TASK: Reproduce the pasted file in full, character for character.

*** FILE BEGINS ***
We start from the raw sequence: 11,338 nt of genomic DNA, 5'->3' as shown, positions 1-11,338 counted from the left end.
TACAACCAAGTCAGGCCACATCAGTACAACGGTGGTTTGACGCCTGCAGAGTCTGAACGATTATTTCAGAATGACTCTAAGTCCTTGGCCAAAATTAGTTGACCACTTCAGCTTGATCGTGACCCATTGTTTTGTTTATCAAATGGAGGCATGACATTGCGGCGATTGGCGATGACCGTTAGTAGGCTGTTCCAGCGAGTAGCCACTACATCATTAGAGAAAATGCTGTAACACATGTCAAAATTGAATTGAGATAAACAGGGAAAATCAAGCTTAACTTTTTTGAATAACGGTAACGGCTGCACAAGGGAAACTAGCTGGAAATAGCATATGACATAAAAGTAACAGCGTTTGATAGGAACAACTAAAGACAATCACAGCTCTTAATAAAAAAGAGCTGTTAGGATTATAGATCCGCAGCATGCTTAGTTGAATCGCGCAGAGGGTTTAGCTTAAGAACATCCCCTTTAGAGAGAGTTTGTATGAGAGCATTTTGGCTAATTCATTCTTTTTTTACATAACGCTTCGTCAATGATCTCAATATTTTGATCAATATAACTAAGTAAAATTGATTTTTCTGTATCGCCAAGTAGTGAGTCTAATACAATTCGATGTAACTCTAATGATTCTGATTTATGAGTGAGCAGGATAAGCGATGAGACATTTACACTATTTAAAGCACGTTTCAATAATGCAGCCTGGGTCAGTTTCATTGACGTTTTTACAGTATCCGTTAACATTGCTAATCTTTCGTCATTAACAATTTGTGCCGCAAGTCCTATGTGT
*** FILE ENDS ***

We start from the raw sequence: 11,338 nt of genomic DNA, 5'->3' as shown, positions 1-11,338 counted from the left end.
TACAACCAAGTCAGGCCACATCAGTACAACGGTGGTTTGACGCCTGCAGAGTCTGAACGATTATTTCAGAATGACTCTAAGTCCTTGGCCAAAATTAGTTGACCACTTCAGCTTGATCGTGACCCATTGTTTTGTTTATCAAATGGAGGCATGACATTGCGGCGATTGGCGATGACCGTTAGTAGGCTGTTCCAGCGAGTAGCCACTACATCATTAGAGAAAATGCTGTAACACATGTCAAAATTGAATTGAGATAAACAGGGAAAATCAAGCTTAACTTTTTTGAATAACGGTAACGGCTGCACAAGGGAAACTAGCTGGAAATAGCATATGACATAAAAGTAACAGCGTTTGATAGGAACAACTAAAGACAATCACAGCTCTTAATAAAAAAGAGCTGTTAGGATTATAGATCCGCAGCATGCTTAGTTGAATCGCGCAGAGGGTTTAGCTTAAGAACATCCCCTTTAGAGAGAGTTTGTATGAGAGCATTTTGGCTAATTCATTCTTTTTTTACATAACGCTTCGTCAATGATCTCAATATTTTGATCAATATAACTAAGTAAAATTGATTTTTCTGTATCGCCAAGTAGTGAGTCTAATACAATTCGATGTAACTCTAATGATTCTGATTTATGAGTGAGCAGGATAAGCGATGAGACATTTACACTATTTAAAGCACGTTTCAATAATGCAGCCTGGGTCAGTTTCATTGACGTTTTTACAGTATCCGTTAACATTGCTAATCTTTCGTCATTAACAATTTGTGCCGCAAGTCCTATGTGT